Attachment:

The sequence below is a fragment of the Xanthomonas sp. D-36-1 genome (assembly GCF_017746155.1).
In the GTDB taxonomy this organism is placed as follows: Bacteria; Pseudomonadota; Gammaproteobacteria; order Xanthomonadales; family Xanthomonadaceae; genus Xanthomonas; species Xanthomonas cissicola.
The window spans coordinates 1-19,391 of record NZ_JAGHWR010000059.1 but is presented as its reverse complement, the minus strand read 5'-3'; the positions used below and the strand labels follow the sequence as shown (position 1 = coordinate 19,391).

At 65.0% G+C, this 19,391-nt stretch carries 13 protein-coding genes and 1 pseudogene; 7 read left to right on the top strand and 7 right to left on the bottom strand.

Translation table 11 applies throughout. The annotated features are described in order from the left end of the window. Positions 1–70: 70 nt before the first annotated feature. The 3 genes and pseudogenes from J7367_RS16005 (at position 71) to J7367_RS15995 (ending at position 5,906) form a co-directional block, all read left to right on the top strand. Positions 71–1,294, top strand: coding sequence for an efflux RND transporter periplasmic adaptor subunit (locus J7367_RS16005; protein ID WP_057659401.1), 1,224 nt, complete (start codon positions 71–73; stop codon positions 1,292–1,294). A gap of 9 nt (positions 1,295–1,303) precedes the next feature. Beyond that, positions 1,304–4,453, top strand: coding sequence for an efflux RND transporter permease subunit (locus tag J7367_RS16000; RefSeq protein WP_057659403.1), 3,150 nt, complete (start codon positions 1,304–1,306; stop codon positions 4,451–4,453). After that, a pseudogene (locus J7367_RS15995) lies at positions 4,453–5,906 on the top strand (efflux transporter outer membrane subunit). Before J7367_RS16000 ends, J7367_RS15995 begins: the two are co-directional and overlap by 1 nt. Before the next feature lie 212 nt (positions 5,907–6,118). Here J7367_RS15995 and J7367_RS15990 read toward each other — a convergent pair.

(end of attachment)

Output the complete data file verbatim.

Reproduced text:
The sequence below is a fragment of the Xanthomonas sp. D-36-1 genome (assembly GCF_017746155.1).
In the GTDB taxonomy this organism is placed as follows: Bacteria; Pseudomonadota; Gammaproteobacteria; order Xanthomonadales; family Xanthomonadaceae; genus Xanthomonas; species Xanthomonas cissicola.
The window spans coordinates 1-19,391 of record NZ_JAGHWR010000059.1 but is presented as its reverse complement, the minus strand read 5'-3'; the positions used below and the strand labels follow the sequence as shown (position 1 = coordinate 19,391).

At 65.0% G+C, this 19,391-nt stretch carries 13 protein-coding genes and 1 pseudogene; 7 read left to right on the top strand and 7 right to left on the bottom strand.

Translation table 11 applies throughout. The annotated features are described in order from the left end of the window. Positions 1–70: 70 nt before the first annotated feature. The 3 genes and pseudogenes from J7367_RS16005 (at position 71) to J7367_RS15995 (ending at position 5,906) form a co-directional block, all read left to right on the top strand. Positions 71–1,294, top strand: coding sequence for an efflux RND transporter periplasmic adaptor subunit (locus J7367_RS16005; protein ID WP_057659401.1), 1,224 nt, complete (start codon positions 71–73; stop codon positions 1,292–1,294). A gap of 9 nt (positions 1,295–1,303) precedes the next feature. Beyond that, positions 1,304–4,453, top strand: coding sequence for an efflux RND transporter permease subunit (locus tag J7367_RS16000; RefSeq protein WP_057659403.1), 3,150 nt, complete (start codon positions 1,304–1,306; stop codon positions 4,451–4,453). After that, a pseudogene (locus J7367_RS15995) lies at positions 4,453–5,906 on the top strand (efflux transporter outer membrane subunit). Before J7367_RS16000 ends, J7367_RS15995 begins: the two are co-directional and overlap by 1 nt. Before the next feature lie 212 nt (positions 5,907–6,118). Here J7367_RS15995 and J7367_RS15990 read toward each other — a convergent pair.